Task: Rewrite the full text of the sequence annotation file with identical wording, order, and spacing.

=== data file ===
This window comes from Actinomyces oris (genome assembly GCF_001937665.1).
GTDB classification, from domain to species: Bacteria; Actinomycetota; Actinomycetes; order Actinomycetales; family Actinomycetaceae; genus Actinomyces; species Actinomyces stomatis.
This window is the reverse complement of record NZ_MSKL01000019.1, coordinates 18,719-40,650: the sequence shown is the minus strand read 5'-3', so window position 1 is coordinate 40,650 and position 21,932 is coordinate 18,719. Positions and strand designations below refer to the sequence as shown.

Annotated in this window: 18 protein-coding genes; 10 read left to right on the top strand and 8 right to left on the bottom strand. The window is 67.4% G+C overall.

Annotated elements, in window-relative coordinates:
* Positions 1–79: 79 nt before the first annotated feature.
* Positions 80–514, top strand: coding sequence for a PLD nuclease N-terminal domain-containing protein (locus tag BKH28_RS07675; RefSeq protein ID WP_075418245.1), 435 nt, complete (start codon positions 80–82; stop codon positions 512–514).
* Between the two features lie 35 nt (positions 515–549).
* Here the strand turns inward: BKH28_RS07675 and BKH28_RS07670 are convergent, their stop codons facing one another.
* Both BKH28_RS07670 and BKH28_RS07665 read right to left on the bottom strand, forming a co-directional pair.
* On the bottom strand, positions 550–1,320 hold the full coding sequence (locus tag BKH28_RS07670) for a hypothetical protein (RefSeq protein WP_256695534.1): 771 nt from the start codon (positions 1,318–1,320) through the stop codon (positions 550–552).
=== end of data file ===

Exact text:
This window comes from Actinomyces oris (genome assembly GCF_001937665.1).
GTDB classification, from domain to species: Bacteria; Actinomycetota; Actinomycetes; order Actinomycetales; family Actinomycetaceae; genus Actinomyces; species Actinomyces stomatis.
This window is the reverse complement of record NZ_MSKL01000019.1, coordinates 18,719-40,650: the sequence shown is the minus strand read 5'-3', so window position 1 is coordinate 40,650 and position 21,932 is coordinate 18,719. Positions and strand designations below refer to the sequence as shown.

Annotated in this window: 18 protein-coding genes; 10 read left to right on the top strand and 8 right to left on the bottom strand. The window is 67.4% G+C overall.

Annotated elements, in window-relative coordinates:
* Positions 1–79: 79 nt before the first annotated feature.
* Positions 80–514, top strand: coding sequence for a PLD nuclease N-terminal domain-containing protein (locus tag BKH28_RS07675; RefSeq protein ID WP_075418245.1), 435 nt, complete (start codon positions 80–82; stop codon positions 512–514).
* Between the two features lie 35 nt (positions 515–549).
* Here the strand turns inward: BKH28_RS07675 and BKH28_RS07670 are convergent, their stop codons facing one another.
* Both BKH28_RS07670 and BKH28_RS07665 read right to left on the bottom strand, forming a co-directional pair.
* On the bottom strand, positions 550–1,320 hold the full coding sequence (locus tag BKH28_RS07670) for a hypothetical protein (RefSeq protein WP_256695534.1): 771 nt from the start codon (positions 1,318–1,320) through the stop codon (positions 550–552).